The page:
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|PublicationDate:||25 May 2016||Language:||English|
|BookTitle:||The Turn of the Mind to That Shaded Place: Poems||ISBN-13:||9781519162663|
|CategoryBH:||Poetry||Author:||By Mampel, A. G.|
|DescriptionBH:||If you require more information on this item, plea||ISBN:||9781519162663|
|Description||The poems in this book are about ordinary life; things we see every day. Whether they are ants crossing our kitchen counter like the military, or the sound of water over rocks, an unanunced cry from the nursery, the hummingbird sucking up sugar water, my antique car with top and windows down. Sometimes it can be a mere trifle; a bird with a twig in its mouth, a flower rising from the underside of the large rock I sit upon; it can be the sudden rustle of wings from a cornfield. The subjects for poetry are everywhere among the living walkways of animated life, even in the solitude of the stones lying at my feet. One of my firstpublished poemswas about a high school girl that someone referred to as common. In the sense it was spoken there is such word as common! Nor for that matter is anything in life common. To me life is uncommon. It is lyrical and full of surprise. This became clear to me when I heard Dylan Thomas read A Child's Christmas in Wales. I loved the rhythmic flow of his words and the emotions they evoked. When writing my own poems, I fell into his cadence and rhythmic patterns to such a degree that I had to stoplistening to the musical allurement of his words and beginto search for my own voice. I moved on to other poets whose meter and cadence also influenced the forms I chose. Among these were Richard Wilbur, James Dickey, W. B. Yeats and Emily Dickinson. These poets and others helped me to see that poems flow more freely when unencumbered by needless limitations i.e., fear ofpunishing criticism, a single way to look at the poem, punctuation and forms that may inhibit both reader and poet. There were also other poets who influenced me. William Butler Yeats taught me about the sound in poetry. For Yeats it was t eugh to simply choose the right words in their best order, but the right sounding words. Robert Frost referred to sound as the gold in the ore. I am convinced that I never felt more alive or had more enthusiasm for the things around me, than when my eyes actually-lookedout -and - listenedto - the natural and human world - and heardwhat it had to say. In the Hebrew story of creation, Adam and Eve were asked by God to care for the earth. God said, till it and keep it. It fascinates me that the word in the Hebrew, Shamar means t only to keep, it alsomeans to observe. Suddenly I became aware that I amput on this planet to observe both the human and natural world. I amhere to look at life as I really seeit. How else could life teach me about being truly human? Observe - Look - See! These three words influence my poetry. I put them on my refrigerator to remind me that all of life is to be observed - looked at - listenedto. I amconvinced that looking closely at the human and natural world makesme more alive. I findthat poetry isonly true for me when I amfully present in the moment. It is in that moment when the commonplace is looked at and observed that I canfeel what it isto be a living creature.|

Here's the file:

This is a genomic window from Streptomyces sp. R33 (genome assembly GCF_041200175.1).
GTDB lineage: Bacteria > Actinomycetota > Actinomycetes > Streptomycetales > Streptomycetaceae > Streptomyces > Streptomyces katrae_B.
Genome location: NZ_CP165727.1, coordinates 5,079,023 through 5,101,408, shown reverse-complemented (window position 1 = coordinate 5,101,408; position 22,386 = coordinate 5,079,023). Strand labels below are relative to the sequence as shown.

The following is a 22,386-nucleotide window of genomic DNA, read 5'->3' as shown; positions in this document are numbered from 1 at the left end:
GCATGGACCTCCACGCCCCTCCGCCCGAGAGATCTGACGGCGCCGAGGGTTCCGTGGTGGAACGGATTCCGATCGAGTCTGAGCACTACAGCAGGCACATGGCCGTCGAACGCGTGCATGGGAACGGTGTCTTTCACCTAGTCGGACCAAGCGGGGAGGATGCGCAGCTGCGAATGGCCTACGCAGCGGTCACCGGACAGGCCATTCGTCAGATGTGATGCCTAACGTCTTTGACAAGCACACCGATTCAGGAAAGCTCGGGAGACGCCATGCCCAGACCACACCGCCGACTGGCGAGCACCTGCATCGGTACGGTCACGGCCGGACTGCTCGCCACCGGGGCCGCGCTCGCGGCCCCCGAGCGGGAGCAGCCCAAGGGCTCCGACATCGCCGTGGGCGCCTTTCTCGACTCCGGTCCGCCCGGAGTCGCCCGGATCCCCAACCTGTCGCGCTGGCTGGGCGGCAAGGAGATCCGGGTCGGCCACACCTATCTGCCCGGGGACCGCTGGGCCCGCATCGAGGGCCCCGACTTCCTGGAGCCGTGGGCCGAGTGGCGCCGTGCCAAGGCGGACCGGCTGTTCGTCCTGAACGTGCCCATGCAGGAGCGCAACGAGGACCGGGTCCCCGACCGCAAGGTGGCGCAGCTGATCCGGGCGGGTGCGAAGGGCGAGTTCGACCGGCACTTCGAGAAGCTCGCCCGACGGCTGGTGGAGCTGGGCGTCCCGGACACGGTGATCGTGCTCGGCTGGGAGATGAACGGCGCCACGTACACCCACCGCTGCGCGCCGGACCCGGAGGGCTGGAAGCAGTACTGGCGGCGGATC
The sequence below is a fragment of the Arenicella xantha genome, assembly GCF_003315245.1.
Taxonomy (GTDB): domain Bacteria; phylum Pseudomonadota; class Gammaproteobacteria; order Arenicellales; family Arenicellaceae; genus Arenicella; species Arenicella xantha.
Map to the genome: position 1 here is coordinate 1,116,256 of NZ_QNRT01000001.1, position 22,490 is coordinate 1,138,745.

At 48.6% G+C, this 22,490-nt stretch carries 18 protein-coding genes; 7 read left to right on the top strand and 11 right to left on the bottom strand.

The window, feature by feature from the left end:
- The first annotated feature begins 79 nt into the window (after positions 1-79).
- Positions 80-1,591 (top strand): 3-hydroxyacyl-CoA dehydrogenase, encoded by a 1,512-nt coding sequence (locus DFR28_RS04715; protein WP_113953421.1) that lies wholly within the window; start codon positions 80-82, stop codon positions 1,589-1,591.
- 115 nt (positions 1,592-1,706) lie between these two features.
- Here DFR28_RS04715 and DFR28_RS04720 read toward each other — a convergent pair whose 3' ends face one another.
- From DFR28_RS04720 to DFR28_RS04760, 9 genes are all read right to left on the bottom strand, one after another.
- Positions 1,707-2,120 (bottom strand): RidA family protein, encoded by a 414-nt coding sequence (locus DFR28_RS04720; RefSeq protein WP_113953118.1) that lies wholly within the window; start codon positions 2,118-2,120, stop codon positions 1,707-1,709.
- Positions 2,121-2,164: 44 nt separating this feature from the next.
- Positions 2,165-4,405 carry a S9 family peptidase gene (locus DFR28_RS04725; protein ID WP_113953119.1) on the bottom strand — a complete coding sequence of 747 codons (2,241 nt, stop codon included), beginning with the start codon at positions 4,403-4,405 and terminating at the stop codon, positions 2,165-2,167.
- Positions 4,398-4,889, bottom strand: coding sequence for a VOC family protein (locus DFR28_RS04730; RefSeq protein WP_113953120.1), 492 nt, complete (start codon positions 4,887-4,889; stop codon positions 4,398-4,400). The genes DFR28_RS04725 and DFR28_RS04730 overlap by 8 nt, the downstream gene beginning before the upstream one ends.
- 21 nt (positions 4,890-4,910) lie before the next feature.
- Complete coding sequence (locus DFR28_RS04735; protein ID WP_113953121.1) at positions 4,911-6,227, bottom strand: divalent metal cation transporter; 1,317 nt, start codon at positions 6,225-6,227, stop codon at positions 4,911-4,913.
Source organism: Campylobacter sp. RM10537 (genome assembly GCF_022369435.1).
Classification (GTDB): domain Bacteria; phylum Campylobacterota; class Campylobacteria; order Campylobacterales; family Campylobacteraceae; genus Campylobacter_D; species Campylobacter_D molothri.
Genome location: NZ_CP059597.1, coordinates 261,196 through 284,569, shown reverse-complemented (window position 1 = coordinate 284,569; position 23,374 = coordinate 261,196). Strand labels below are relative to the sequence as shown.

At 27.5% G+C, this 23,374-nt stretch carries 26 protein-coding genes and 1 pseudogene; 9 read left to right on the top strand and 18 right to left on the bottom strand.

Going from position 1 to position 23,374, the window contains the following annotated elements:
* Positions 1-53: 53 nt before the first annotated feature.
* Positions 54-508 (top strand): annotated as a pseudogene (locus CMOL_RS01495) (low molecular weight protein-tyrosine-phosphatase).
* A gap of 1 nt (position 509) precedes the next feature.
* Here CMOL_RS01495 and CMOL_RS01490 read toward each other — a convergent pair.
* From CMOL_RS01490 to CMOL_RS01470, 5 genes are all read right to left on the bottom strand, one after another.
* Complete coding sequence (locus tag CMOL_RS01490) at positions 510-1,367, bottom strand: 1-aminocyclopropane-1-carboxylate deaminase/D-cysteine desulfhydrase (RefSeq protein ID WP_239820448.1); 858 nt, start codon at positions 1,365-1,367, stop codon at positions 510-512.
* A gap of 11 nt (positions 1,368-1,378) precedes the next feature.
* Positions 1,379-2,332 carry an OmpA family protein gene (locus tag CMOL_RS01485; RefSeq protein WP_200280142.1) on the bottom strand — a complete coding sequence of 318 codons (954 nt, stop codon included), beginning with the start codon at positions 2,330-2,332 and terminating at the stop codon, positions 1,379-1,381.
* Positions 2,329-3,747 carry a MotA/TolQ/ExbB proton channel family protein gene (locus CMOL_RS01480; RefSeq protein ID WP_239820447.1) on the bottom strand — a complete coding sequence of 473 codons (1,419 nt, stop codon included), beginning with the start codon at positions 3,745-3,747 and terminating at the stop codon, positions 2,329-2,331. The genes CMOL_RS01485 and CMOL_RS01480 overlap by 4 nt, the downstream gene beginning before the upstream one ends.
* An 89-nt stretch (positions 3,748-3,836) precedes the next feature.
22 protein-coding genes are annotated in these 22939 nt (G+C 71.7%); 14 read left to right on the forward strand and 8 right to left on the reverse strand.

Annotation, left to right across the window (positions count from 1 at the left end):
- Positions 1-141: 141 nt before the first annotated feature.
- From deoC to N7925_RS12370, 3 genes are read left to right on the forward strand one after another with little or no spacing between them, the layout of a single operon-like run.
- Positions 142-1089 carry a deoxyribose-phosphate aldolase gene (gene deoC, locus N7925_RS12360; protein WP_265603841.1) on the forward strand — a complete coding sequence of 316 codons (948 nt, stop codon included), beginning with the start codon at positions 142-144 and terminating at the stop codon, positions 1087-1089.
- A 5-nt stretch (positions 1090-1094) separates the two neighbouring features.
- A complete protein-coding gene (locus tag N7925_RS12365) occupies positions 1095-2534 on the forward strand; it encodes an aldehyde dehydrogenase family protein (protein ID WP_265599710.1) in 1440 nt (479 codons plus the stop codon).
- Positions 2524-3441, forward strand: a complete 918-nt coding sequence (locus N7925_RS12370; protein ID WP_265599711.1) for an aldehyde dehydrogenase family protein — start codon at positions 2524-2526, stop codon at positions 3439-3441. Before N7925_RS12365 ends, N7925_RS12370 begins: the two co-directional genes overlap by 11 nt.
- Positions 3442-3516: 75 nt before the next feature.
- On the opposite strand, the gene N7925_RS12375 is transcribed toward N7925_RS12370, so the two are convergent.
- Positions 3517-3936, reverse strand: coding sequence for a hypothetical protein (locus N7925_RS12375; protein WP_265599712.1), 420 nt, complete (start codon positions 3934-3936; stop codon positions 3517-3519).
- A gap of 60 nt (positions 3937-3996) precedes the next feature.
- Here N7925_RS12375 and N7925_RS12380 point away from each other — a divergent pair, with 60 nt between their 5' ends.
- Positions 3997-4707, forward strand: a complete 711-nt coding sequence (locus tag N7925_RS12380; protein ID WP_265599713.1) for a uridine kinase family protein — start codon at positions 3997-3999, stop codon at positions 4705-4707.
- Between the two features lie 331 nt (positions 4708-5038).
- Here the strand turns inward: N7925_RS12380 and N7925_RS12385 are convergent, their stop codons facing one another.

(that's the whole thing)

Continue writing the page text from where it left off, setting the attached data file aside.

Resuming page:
|Author Biography||ARTHUR MAMPEL'S interest in poetry began early enough; according to his mother it started in the first grade. But his love of language began even before that time when his father would read to him verses from Edgar Allan Poe, William Shakespeare and Robert Frost. Later when Arthur attended grade school, the class assignment was to memorize several poems and this he did with a passion. Words began to form wonderful images in his imagination and he discovered that, when weaved together in surprising ways, the sweet pleasure of their sound filled his ears and thus began his interest in poetry. After graduating from seminary, Arthur was introduced to some major and contemporary poets who would recite and read their poetry at the University of Minnesota. During that time his friend, Bruce Carlson, encouraged him to not just read poetry, but to write it. He found working that with words was so addictive he could not help himself. He began putting them together to see what they would say. While serving as a pastor on the island of Kauai, he produced his first chapbook of poetry. Six more chapbooks and two books of poetry followed, including this title. Several of his poems were then discovered and set to music by the composers Libby Larsen, Carol Sams, Frank Trujillo and Rene Clausen. Mampel has given readings at Augustana College, Saint Ambrose College, Walker Art Museum of Minneapolis, and the University of Puget Sound. His poems were published in The Negro Digest (1968), United Church Herald (1969), A.D. Magazine (1978), Communique Art & Entertainment (1986), and The Pietisten (several times). He has conducted workshops for Young Authors for six years at Seattle Pacific University.|
|Author(s)||A G Mampel|
|Publisher||Createspace Independent Publishing Platform|
|Date of Publication||25/05/2016|
|Format||Paperback / softback|
|Subject||Poetry Texts & Poetry Anthologies|
|eBay Product ID (ePID)||223534329|
|Country of Publication||United States|
|Imprint||Createspace Independent Publishing Platform|
|Content Note||black & white illustrations|
|Format Details||Trade paperback (US),Unsewn / adhesive bound|
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